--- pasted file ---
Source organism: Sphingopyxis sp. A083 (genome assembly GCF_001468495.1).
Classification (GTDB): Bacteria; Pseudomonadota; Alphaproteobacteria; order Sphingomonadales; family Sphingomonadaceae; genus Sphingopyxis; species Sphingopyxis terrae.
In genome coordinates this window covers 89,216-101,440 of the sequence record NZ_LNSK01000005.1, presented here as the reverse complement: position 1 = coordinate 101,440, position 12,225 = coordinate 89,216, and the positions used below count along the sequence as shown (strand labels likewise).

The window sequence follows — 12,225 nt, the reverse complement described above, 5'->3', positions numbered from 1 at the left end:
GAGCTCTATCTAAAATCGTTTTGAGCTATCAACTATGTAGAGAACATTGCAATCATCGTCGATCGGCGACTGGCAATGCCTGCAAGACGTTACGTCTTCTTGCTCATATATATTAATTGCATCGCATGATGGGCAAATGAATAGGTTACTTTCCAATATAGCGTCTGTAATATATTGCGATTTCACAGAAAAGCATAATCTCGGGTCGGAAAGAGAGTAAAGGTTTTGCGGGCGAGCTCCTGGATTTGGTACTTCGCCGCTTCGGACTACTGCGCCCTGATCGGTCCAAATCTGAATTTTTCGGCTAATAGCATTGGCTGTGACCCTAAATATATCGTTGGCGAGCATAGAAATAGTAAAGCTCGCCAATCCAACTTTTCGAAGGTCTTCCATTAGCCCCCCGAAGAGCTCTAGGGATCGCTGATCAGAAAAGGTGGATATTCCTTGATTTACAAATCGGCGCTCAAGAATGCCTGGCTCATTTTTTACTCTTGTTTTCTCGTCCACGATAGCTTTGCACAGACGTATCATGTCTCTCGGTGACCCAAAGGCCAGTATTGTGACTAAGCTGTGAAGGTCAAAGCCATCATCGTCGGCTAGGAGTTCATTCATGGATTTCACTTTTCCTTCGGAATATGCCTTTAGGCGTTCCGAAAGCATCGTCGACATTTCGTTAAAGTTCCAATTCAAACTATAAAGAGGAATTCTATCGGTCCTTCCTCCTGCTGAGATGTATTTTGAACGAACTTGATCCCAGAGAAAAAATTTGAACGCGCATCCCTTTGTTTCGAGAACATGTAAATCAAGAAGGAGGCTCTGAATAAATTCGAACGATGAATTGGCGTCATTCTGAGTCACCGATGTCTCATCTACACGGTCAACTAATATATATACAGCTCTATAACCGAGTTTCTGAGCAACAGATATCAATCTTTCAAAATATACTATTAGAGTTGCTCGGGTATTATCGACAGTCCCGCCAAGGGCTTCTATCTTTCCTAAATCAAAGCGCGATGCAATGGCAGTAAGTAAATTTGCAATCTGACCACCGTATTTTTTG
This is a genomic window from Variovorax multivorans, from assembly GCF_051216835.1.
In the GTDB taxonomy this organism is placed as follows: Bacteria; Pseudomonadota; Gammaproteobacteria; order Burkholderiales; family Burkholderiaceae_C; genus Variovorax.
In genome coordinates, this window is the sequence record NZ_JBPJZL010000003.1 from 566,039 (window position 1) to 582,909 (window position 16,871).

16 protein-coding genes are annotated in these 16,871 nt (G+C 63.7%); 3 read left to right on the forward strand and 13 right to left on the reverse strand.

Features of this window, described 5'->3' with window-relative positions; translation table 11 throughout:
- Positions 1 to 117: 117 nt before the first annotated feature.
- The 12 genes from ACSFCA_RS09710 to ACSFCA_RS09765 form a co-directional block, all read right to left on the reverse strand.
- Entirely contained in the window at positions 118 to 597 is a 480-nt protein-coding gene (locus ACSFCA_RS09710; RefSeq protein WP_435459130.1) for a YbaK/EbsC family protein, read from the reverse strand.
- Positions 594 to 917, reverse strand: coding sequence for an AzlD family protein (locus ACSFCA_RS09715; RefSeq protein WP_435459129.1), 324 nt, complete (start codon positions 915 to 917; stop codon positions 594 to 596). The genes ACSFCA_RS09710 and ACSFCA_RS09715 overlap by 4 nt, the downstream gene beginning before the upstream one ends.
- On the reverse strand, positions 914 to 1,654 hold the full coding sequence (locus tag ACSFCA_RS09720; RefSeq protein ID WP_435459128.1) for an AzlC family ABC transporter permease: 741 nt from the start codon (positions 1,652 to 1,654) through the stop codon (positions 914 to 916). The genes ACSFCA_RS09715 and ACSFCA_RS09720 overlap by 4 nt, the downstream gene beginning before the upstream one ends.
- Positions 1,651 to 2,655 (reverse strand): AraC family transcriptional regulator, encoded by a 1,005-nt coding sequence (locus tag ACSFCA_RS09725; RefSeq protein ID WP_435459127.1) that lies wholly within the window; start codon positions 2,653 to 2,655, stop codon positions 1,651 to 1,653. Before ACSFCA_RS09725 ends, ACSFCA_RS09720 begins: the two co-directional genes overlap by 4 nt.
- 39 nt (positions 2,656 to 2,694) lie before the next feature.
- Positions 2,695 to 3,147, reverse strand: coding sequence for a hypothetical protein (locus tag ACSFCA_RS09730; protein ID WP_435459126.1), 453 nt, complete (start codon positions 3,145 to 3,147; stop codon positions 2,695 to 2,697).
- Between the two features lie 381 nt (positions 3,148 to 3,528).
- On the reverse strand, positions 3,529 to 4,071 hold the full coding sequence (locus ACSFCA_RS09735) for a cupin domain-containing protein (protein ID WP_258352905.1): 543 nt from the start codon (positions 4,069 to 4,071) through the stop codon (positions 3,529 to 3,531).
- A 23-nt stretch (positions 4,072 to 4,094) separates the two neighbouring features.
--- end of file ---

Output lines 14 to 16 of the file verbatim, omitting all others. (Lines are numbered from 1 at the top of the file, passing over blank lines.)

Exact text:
- Positions 594 to 917, reverse strand: coding sequence for an AzlD family protein (locus ACSFCA_RS09715; RefSeq protein WP_435459129.1), 324 nt, complete (start codon positions 915 to 917; stop codon positions 594 to 596). The genes ACSFCA_RS09710 and ACSFCA_RS09715 overlap by 4 nt, the downstream gene beginning before the upstream one ends.
- On the reverse strand, positions 914 to 1,654 hold the full coding sequence (locus tag ACSFCA_RS09720; RefSeq protein ID WP_435459128.1) for an AzlC family ABC transporter permease: 741 nt from the start codon (positions 1,652 to 1,654) through the stop codon (positions 914 to 916). The genes ACSFCA_RS09715 and ACSFCA_RS09720 overlap by 4 nt, the downstream gene beginning before the upstream one ends.
- Positions 1,651 to 2,655 (reverse strand): AraC family transcriptional regulator, encoded by a 1,005-nt coding sequence (locus tag ACSFCA_RS09725; RefSeq protein ID WP_435459127.1) that lies wholly within the window; start codon positions 2,653 to 2,655, stop codon positions 1,651 to 1,653. Before ACSFCA_RS09725 ends, ACSFCA_RS09720 begins: the two co-directional genes overlap by 4 nt.